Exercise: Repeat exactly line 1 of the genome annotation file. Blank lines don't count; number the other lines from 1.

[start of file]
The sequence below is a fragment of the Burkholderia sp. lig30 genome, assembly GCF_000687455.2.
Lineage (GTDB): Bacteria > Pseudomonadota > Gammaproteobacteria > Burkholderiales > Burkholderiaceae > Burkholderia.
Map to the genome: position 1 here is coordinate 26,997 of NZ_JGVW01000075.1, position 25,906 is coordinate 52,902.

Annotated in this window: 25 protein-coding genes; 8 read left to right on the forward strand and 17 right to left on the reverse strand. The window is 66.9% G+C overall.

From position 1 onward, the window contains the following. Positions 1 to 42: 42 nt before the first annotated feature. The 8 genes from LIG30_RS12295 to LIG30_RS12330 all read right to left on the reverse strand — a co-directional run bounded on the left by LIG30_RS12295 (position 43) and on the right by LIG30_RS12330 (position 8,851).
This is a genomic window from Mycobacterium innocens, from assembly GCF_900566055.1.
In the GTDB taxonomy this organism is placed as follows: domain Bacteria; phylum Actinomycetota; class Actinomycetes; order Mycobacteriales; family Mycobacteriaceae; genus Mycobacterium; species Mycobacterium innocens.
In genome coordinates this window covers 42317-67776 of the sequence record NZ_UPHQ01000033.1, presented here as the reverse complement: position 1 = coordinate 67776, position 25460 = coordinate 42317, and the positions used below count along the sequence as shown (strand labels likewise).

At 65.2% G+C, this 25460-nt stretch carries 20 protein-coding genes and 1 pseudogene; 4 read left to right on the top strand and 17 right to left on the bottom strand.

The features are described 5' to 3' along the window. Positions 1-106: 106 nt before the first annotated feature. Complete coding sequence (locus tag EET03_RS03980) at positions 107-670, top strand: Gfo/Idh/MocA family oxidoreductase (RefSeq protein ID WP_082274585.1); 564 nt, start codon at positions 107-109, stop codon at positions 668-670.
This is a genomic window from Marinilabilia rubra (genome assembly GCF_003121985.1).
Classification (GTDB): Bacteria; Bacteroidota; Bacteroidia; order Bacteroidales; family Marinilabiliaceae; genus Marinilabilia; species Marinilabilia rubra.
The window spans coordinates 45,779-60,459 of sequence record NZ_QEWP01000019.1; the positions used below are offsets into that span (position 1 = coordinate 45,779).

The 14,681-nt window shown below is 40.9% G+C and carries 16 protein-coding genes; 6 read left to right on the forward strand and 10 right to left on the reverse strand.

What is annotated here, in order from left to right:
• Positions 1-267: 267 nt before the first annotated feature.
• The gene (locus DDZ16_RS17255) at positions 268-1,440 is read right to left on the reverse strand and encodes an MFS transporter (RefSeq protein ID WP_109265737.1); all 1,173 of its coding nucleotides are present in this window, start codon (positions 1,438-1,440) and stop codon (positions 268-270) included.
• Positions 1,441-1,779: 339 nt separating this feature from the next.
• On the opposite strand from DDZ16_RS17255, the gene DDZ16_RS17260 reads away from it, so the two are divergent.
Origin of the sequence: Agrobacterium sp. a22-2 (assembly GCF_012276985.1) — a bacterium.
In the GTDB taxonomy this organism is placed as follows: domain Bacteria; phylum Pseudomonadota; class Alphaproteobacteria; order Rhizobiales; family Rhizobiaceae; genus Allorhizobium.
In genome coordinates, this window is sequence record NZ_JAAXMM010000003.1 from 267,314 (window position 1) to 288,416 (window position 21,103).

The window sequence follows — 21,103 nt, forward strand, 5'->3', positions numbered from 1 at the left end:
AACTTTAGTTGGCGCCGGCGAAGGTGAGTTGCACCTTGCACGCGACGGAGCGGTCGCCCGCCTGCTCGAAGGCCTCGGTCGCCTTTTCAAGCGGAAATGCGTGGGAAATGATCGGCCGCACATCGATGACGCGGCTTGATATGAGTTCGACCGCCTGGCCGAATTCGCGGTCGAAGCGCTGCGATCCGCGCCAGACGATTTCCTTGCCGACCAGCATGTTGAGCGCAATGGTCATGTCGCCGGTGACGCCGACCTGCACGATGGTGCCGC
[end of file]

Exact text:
The sequence below is a fragment of the Burkholderia sp. lig30 genome, assembly GCF_000687455.2.